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Main Course: Bistro Bleu
Anaheim newcomer proves you don’t have to be groundbreaking to be special
It’s been a long time since a folksy, value-priced French bistro opened in these parts. And though it was sad to bid au revoir to Cafe Francais, Le Biarritz, and LaFayette, the April birth of west Anaheim’s Bistro Bleu is a blessing for Francophiles who yearn for another addition to a lean family of options. Chef-owner David Kesler is the hero in this story.
In a shopping center with a ragged bodega and no-frills Zumba studio in an unglamorous part of town, he and wife Pamela saw blue skies in the weary ruins of a defunct pizza joint. Kesler, a veteran of Pascal, Aubergine (both now closed), and The Cellar, knows his French fare. The menu reads like a PBS season of vintage Julia Child: coq au vin, escargot, lobster bisque, duck liver terrine, steak au poivre, and chocolate souffle. While his indie peers are chopping kale, spooning sambal, and butchering pigs, Kesler works the traditional bistro dishes with faithful glee.
Starters include Kir Royale and parfait de foie de volailles (duck liver pate), a fitting duo for embracing the bistro’s je ne sais quoi. Dainty pickled onions and cornichons garnish the chestnut-brown slab of satiny spread that tastes of liver made elegant with mushrooms, butter, and a kiss of cognac. Smeared on toast ovals and nibbled in concert with creme de cassis-dosed bubbly, it’s an opener that takes you far from Anaheim. Snails in most local places typically are drowning in pools of butter, garlic, and parsley. Not here. The tender gastropods come a la Provençal, soaking in a bath of tomatoes, mushrooms, garlic, white wine, and a touch of creme fraiche. The zesty melange is a wee salty, but I gladly polish off the entire crock, soaking up the last juices with bread.
La bisque de homard is a buttery, opulent lobster bisque laced with cream, brandy, and the telltale depth of long-simmered shells. Gratinée à l’oignon is predictable, in a good way. Full-flavored and loaded with ribbons of soft onion, the hot broth arrives with a bobbing island of bread and thick, melted Gruyere. Both soups are so enjoyable, it’s easy to bypass the salads, though l’épinard—warm spinach tossed in bacon vinaigrette—satisfies with all the classic elements, down to its scattering of mushrooms, red onion, and chopped hard-boiled egg.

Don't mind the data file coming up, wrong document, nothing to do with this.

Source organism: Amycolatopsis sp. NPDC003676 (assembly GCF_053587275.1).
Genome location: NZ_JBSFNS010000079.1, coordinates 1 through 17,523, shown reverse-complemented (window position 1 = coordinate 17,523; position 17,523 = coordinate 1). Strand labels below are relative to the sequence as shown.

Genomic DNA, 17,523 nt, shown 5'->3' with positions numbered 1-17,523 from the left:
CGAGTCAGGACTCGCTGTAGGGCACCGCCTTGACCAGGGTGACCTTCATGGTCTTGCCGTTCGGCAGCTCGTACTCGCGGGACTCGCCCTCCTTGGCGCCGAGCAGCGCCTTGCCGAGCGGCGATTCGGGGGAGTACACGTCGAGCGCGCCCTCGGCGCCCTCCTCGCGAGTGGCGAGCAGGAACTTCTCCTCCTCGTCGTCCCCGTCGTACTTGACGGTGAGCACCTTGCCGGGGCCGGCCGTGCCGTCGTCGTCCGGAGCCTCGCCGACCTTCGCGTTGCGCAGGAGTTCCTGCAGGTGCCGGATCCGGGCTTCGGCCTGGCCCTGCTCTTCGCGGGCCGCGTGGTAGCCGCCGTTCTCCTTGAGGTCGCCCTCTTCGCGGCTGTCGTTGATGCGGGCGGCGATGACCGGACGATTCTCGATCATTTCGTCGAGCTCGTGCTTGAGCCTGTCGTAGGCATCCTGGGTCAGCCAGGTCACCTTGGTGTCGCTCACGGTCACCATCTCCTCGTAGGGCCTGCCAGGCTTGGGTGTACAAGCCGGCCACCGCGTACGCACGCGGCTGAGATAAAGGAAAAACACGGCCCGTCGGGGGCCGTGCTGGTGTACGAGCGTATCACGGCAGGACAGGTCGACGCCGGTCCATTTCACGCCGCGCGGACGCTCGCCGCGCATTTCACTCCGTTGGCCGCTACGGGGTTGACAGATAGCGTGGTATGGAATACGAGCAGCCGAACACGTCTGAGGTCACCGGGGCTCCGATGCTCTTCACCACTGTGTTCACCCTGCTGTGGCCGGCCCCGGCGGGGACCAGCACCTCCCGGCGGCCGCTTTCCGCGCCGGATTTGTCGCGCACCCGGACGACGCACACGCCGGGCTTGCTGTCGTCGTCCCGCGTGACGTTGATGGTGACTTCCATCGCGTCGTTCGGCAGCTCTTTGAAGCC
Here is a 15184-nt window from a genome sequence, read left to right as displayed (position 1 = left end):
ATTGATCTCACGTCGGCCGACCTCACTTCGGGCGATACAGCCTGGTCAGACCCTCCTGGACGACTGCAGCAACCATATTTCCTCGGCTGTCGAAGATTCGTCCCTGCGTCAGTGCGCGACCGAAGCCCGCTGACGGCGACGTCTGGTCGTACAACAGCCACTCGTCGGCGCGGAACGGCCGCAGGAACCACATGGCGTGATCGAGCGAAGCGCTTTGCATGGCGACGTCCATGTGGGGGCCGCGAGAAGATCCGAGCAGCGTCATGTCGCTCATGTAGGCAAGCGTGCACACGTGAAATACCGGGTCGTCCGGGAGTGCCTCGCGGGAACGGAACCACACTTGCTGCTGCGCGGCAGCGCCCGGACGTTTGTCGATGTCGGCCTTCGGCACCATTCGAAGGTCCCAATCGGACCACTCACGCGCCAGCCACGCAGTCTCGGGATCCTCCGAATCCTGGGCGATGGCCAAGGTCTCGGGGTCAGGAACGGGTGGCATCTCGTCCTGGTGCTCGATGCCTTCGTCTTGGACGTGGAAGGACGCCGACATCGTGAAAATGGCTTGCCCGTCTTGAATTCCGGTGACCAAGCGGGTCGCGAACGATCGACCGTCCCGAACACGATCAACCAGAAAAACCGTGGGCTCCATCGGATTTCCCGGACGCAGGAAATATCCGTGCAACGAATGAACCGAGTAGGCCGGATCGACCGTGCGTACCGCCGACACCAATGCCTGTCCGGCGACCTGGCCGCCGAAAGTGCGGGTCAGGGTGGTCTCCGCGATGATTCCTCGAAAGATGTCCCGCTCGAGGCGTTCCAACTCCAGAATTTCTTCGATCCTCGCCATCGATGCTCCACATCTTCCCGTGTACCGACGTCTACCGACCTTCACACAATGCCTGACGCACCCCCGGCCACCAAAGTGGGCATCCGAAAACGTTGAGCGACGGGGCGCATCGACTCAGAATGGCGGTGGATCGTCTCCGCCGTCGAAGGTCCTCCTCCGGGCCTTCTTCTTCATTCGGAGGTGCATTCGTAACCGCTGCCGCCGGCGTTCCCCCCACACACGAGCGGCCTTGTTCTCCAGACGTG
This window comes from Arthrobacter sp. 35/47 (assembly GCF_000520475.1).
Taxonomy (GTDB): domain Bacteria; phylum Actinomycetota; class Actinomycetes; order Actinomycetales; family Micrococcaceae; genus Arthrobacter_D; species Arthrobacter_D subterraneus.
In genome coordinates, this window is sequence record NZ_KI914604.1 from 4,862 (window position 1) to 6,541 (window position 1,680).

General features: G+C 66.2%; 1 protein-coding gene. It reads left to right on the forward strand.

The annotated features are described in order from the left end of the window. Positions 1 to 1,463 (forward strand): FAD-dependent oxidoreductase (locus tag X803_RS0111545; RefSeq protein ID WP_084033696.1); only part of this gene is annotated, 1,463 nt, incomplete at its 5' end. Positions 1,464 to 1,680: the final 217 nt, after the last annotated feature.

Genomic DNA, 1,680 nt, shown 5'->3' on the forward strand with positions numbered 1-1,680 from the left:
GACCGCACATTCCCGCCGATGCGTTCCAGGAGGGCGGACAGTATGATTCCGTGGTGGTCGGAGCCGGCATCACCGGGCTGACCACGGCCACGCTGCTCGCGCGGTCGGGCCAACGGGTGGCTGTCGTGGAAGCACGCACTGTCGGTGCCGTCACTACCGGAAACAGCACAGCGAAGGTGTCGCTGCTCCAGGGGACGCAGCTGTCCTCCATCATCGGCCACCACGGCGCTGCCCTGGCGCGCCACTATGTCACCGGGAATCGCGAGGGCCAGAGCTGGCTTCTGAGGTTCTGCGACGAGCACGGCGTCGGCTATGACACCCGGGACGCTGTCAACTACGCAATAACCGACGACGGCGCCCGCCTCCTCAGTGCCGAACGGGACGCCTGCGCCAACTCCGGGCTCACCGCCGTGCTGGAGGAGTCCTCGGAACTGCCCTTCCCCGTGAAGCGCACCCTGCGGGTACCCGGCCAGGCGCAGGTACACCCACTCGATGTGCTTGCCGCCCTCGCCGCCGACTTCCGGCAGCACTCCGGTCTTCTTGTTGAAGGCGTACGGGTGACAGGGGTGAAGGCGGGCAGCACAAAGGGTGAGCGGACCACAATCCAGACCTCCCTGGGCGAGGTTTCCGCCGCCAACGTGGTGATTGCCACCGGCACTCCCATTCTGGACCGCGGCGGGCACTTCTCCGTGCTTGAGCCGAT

Midday winners served only at lunchtime include a righteous croque madame, France’s iconic hot ham-and-cheese sandwich baked with sourdough, smooth bechamel sauce, and crowned with a golden fried egg. Chewy and gooey and oh so yummy, this knife-and-fork sandwich can disarm the most prudent dieter. Crepe du pecheur is another bechamel wonder: mixed fresh seafood and cheese filling an herby crepe, oven-bubbled beneath a light cloak of sauce. A trio of prix fixe menus—each with three courses—runs $16 to $20, all killer deals.
The dinner menu rolls out sweet prices as well. Granted, the kitchen isn’t packing top-tier ingredients, but as in France, this humble bistro makes the most of modest goods.
The happy results include le carré d’agneau: juicy roasted New Zealand lamb chops, pungent with fresh rosemary and sauced with red wine reduction, served over potato puree. Hanger steak, the go-to budget cut, appears here as steak frites alongside crispy fries that are brawnier in size and heft than their matchstick cousins. Coq au vin does the French classic proud. It’s a small thrill to see a plump leg and meaty thigh—no breast belongs in this classic—mahogany brown from gentle braising in red wine, with bacon, carrots, mushrooms, and pearl onions. Buttered pasta, in this case linguine, completes the sublime peasant dish.
Aside from shellfish, seafood typically is a daily special. One night it’s Pacific swordfish, a lot of it, smothered in a fine shitake and oyster mushroom sauce that doesn’t stint on cream. Twice-baked potato is the rib-sticking side.
Don’t skip dessert. The Belgian chocolate souffle is wonderful and sure to make you a better person and the world a better place. It’s finished tableside with a dose of chocolate syrup and a cloud of whipped cream studded with chocolate bits. For the poor souls who cannot abide another souffle, there’s a textbook creme brulee. No flavor infusions of green tea or mocha, just a judicious measure of vanilla to set off the silken custard under its torched sugar lid.
Tidy and unfussy, the 60-seat space has only simple tables and chairs. Canning jars hold the table’s silverware, and the napkins are paper. But French blue walls, vintage photos under the glass tabletops, and the hand-painted foyer mural of Paris add a fair share of charm.
Service is welcoming and earnest, if a bit green at times. Patrons are as disparate as the neighborhood, but there are more each time I visit. The gleaming new Range Rover looks comically out of place in the parking lot, but it’s clear the driver is here for the dining. I see this as a harbinger of hope.
Bistro Bleu proves that a newcomer doesn’t have to be innovative or wildly daring to be special. Cooking French food from the heart in a humble venue is hardly groundbreaking, but it’s happening here and now, and it feels oddly fresh and new.
Coq au vin (wine-braised chicken), escargots, lobster bisque, onion soup, duck liver terrine, Pacific swordfish in mushroom sauce, croque madame, mixed seafood crepe, chocolate souffle.
Lunch, $5 to $20; dinner, $6 to $24; Sunday brunch, $5 to $11.75.
Before year’s end, Kesler hopes to add tableside classics such as Dover sole and chateaubriand.
918 S. Magnolia Ave. Anaheim, 714-826-3590 bistrobleudining.com
Photograph by Priscilla Iezzi
This article originally appeared in the November 2012 issue.